Although rain showers have recently gotten the best of us in Rome, sunny days are ahead. Very soon we will breeze through the 70s and 80s to arrive in the 90s by late spring. Around Memorial Day, the pools will open, the schools will release for the summer, and fun in the sun will once again be the prevailing theme.
Before you turn your backyard into a tanning salon and your children run out the door without sunscreen, consider these facts.
According to reports from the Skin Cancer Foundation, each year there are more new cases of skin cancer than the combined incidence of cancers of the breast, prostate, lung, and colon. Additionally, more people have had skin cancer in the last three decades than all other cancers combined. Finally, one in five Americans will develop skin cancer in their life.
The number-one cause of skin cancer is ultraviolet (UV) radiation from the sun. These rays damage skin cells and are partly responsible for eye problems, wrinkles, skin spots, and cancer. Unfortunately, the American society has an unhealthy fascination with tanning, both from the sun and tanning beds. While a sunburn is an obvious sign of skin damage, tans are also a result of killed or damaged cells.
The three most common forms of skin cancer are basal cell carcinoma, squamous cell carcinoma, and melanoma. Although basal cell carcinoma is rarely fatal, the same cannot be said for melanoma. According to statistics provided by the Skin Cancer Foundation, one person dies of melanoma every 52 minutes. Estimates revealed 76,380 cases of invasive melanoma will be diagnosed this year, and about 10,103 people are predicted to die from it.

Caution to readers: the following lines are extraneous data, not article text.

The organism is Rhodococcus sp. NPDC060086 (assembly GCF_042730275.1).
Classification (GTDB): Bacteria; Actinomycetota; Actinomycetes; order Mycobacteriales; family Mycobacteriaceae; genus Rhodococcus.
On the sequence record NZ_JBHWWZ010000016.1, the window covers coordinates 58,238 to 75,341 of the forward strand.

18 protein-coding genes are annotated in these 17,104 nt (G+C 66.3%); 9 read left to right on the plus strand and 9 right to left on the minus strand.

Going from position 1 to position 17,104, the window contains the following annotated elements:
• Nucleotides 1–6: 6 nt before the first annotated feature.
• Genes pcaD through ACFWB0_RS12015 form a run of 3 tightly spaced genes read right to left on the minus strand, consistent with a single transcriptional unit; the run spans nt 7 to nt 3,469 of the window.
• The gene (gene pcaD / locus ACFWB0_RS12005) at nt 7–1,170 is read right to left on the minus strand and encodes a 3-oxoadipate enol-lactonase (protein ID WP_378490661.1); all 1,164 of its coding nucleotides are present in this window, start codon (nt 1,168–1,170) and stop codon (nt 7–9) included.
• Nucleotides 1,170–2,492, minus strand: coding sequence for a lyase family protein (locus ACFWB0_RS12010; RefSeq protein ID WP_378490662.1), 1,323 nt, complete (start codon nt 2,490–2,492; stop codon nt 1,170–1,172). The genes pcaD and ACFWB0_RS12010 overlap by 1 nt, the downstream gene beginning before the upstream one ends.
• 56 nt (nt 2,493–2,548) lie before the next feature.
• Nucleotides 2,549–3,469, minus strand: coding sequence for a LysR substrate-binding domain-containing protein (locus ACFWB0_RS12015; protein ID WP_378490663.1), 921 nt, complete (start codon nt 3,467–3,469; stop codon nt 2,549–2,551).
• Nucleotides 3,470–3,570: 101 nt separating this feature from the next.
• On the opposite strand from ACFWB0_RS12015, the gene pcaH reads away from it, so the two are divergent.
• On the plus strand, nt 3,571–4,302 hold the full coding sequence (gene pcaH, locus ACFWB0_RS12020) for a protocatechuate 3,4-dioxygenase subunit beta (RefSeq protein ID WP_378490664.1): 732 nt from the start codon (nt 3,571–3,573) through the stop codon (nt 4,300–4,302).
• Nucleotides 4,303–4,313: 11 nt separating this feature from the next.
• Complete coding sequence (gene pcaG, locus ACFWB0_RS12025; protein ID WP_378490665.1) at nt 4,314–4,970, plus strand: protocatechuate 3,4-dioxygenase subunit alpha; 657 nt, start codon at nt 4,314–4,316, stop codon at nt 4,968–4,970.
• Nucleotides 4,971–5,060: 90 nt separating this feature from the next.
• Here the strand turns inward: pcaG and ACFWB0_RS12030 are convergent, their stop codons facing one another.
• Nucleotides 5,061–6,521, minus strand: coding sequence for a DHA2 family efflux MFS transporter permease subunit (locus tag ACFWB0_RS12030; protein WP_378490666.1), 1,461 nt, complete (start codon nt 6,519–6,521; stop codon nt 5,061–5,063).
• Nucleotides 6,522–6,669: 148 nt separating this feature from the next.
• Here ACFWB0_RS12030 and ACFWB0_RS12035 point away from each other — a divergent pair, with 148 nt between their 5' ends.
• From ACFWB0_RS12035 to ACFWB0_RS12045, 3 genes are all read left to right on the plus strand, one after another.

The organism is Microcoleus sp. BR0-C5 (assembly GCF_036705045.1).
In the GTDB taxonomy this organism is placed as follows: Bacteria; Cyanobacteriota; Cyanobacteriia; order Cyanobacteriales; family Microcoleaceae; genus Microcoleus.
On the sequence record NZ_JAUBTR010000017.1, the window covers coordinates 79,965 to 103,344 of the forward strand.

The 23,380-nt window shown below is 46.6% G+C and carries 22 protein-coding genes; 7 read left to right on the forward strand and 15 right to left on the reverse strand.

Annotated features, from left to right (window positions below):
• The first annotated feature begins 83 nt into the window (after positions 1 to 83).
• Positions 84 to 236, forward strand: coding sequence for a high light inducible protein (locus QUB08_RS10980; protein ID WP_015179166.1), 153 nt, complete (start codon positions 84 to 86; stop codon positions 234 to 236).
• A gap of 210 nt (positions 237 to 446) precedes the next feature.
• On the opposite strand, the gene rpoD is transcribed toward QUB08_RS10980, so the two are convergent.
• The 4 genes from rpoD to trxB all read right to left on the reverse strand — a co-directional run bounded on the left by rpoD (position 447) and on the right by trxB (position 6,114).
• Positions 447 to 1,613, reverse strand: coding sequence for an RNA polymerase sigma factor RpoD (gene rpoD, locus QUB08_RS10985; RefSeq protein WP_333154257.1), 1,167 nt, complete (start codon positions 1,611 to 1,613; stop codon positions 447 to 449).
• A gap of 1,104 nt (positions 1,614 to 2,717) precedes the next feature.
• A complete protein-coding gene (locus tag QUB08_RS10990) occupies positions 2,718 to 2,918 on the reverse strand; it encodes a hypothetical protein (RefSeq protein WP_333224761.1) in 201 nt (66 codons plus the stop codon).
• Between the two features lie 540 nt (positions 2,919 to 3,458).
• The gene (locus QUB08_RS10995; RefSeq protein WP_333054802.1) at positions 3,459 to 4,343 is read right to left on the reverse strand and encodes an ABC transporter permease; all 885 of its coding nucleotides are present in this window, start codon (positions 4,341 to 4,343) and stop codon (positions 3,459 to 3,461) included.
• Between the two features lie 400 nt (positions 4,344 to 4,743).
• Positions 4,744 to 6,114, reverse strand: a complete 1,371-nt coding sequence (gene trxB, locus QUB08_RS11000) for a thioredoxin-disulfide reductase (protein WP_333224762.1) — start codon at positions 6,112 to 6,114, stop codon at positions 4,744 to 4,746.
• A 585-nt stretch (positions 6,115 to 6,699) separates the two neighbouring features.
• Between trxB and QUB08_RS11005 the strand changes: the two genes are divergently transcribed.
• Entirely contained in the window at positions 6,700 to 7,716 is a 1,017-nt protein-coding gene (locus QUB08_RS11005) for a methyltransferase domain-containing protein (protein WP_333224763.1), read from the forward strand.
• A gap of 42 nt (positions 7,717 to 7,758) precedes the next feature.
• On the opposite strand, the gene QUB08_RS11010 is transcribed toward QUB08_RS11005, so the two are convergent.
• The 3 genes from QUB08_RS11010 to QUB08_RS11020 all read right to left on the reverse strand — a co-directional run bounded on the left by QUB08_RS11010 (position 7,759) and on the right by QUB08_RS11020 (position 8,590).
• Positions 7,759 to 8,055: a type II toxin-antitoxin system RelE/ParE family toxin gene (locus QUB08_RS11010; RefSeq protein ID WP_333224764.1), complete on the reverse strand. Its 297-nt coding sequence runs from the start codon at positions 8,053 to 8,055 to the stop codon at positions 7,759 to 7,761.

Although 80 percent of a person’s lifetime sun exposure is acquired by age 18, it is never too late to start practicing safe sun habits. This is especially true for parents who can set a good example for their children. Take a few minutes to see how you can protect your skin.
Limit your exposure to the sun between 10 a.m. and 2 p.m. This is high time for UV rays. If you are at the beach, try to stay under an umbrella. Schedule yard work, outdoor exercise, and trips to the playground for the morning or late afternoon.
Remember to apply sunscreen (again and again). Apply sunscreen with a sun protection factor (SPF) of 15 or more about 20 minutes before you go into the sun. The SPF on your sunscreen is important as it refers to the amount of time you can be in the sun without protection. This means a sunscreen with SPF 40 allows you to stay in the sun 40 times longer than you could without protection. Reapply every two hours.
Dress smart. Wear sunglasses and clothing with UV protection in addition to sunscreen. Ward against UV rays by wearing lightweight pants and long-sleeve shirts when you are going to be in the sun for a long period of time.
Try to incorporate these three guidelines into your life this spring before the days become extra hot in the summer. Remember to complete a self-check once a month for any abnormal spots. If you have any questions or concerns, do not hesitate to give the office a call.